Swiss housing on the lake with mountains in switzerland

Switzerland GDP Q1 2021

Switzerland: GDP records sharpest contraction since Q2 2020 in the first quarter

GDP declined 0.5% on a seasonally-adjusted quarter-on-quarter basis in the first quarter, contrasting the 0.1% expansion logged in the fourth quarter of last year. Q1’s reading marked the sharpest contraction since Q2 2020, with the economy held back by tougher Covid-19 restrictions for most of the quarter.

Private consumption contracted 3.3% in Q1 (Q4 2020: -1.4% s.a. qoq), due to the closure of non-essential shops and the hospitality sector. Meanwhile, government spending growth moderated to 1.2% in Q1 (Q4 2020: +3.0% s.a. qoq), and fixed investment fell 0.2% (Q4 2020: +0.6% s.a. qoq) amid lower investment in equipment and software.

Growth in exports of goods and services improved to 3.2% in seasonally-adjusted quarter-on-quarter terms in the first quarter (Q4 2020: +1.3% s.a. qoq). In particular, goods exports returned to growth on strong demand from key trading partners such as the U.S. and China. In addition, imports of goods and services rebounded, growing 4.5% in Q1 (Q4 2020: -2.8% s.a. qoq).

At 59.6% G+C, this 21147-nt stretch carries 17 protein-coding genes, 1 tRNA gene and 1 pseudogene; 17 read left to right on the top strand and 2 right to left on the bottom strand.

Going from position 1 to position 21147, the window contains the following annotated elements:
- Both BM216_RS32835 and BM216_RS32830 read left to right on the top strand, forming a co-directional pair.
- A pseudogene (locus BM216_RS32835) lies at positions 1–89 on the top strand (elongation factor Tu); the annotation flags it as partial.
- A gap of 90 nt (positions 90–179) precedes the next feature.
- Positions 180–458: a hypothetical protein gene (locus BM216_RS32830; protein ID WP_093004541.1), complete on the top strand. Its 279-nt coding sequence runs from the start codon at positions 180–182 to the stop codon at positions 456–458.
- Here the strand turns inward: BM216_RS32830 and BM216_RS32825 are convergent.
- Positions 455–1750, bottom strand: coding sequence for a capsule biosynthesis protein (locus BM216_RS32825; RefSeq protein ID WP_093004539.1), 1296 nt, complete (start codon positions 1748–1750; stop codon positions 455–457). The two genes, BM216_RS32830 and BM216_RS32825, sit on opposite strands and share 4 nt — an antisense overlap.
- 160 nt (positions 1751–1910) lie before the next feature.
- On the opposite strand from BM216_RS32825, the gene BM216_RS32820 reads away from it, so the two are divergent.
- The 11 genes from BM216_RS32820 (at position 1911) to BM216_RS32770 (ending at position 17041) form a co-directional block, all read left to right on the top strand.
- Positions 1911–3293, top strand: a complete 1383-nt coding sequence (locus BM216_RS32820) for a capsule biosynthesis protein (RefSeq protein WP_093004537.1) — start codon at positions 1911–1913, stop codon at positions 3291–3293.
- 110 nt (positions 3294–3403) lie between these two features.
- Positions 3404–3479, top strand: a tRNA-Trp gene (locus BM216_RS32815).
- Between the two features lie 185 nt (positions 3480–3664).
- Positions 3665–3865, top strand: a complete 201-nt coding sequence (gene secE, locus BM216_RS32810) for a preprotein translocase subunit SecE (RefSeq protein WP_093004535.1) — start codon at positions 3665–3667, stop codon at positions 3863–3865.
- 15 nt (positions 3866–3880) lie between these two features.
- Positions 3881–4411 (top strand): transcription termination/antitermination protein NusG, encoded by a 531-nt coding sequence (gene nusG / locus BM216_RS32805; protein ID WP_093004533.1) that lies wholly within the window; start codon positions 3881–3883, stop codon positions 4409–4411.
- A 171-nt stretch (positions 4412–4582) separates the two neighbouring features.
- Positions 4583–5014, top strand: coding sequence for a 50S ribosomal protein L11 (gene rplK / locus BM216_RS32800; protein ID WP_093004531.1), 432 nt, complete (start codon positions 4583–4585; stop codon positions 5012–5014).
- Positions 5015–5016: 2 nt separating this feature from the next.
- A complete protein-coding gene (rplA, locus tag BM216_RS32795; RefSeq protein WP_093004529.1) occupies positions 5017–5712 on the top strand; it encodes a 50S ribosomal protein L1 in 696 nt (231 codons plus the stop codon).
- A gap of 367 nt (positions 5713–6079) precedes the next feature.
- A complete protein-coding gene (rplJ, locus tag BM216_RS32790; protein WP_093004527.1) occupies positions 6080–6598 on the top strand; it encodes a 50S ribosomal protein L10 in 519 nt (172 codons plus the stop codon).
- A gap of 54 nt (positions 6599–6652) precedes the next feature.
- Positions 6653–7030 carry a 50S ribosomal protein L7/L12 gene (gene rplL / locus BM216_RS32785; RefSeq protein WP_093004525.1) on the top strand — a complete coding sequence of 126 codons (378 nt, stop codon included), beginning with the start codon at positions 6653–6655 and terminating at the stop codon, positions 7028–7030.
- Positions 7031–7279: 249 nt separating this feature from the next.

On an annual basis, economic activity contracted 0.5% in Q1, up from the previous period’s 1.6% fall.

A recovery should ensue from Q2 onwards thanks to the loosening of restrictions and the vaccine rollout. Moreover, sporting events such as the Olympics and European Football Championships to be held this summer will provide a further boost to GDP, as many international sporting organizations are headquartered in Switzerland. However, the breakdown in negotiations with the EU over an updated trade partnership could keep a lid on investment intentions.

On EU relations, Charlotte de Montpellier, economist at ING, commented:

“Switzerland’s recent decision to terminate the negotiations on a framework agreement with the EU […] is a headwind in the longer run. The EU is Switzerland’s largest trading partner and accounts for around 42% of Switzerland’s exports in goods and 50% of its imports. […] For the time being, the existing bilateral agreements remain in place. However, without the framework agreement, the EU will not update them when it changes its own rules, leading to a gradual loss of access to the single market for Swiss businesses.”

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